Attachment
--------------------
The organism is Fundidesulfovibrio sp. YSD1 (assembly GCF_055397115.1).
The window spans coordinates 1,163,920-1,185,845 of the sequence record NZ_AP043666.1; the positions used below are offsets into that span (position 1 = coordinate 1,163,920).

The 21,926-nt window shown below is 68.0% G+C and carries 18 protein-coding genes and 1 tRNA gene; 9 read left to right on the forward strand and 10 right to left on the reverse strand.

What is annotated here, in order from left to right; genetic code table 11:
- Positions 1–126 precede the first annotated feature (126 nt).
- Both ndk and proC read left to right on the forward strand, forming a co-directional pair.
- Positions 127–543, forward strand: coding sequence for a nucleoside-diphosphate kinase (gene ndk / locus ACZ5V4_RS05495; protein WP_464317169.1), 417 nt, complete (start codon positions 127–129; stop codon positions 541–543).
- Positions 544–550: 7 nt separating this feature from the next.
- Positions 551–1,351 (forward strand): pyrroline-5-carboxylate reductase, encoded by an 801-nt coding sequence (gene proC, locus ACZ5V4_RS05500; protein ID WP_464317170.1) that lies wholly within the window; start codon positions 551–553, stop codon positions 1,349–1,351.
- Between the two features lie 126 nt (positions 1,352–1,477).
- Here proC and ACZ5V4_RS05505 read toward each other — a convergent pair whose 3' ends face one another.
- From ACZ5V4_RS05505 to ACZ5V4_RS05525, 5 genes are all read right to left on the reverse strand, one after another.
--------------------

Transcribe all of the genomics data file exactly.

The organism is Fundidesulfovibrio sp. YSD1 (assembly GCF_055397115.1).
The window spans coordinates 1,163,920-1,185,845 of the sequence record NZ_AP043666.1; the positions used below are offsets into that span (position 1 = coordinate 1,163,920).

The 21,926-nt window shown below is 68.0% G+C and carries 18 protein-coding genes and 1 tRNA gene; 9 read left to right on the forward strand and 10 right to left on the reverse strand.

What is annotated here, in order from left to right; genetic code table 11:
- Positions 1–126 precede the first annotated feature (126 nt).
- Both ndk and proC read left to right on the forward strand, forming a co-directional pair.
- Positions 127–543, forward strand: coding sequence for a nucleoside-diphosphate kinase (gene ndk / locus ACZ5V4_RS05495; protein WP_464317169.1), 417 nt, complete (start codon positions 127–129; stop codon positions 541–543).
- Positions 544–550: 7 nt separating this feature from the next.
- Positions 551–1,351 (forward strand): pyrroline-5-carboxylate reductase, encoded by an 801-nt coding sequence (gene proC, locus ACZ5V4_RS05500; protein ID WP_464317170.1) that lies wholly within the window; start codon positions 551–553, stop codon positions 1,349–1,351.
- Between the two features lie 126 nt (positions 1,352–1,477).
- Here proC and ACZ5V4_RS05505 read toward each other — a convergent pair whose 3' ends face one another.
- From ACZ5V4_RS05505 to ACZ5V4_RS05525, 5 genes are all read right to left on the reverse strand, one after another.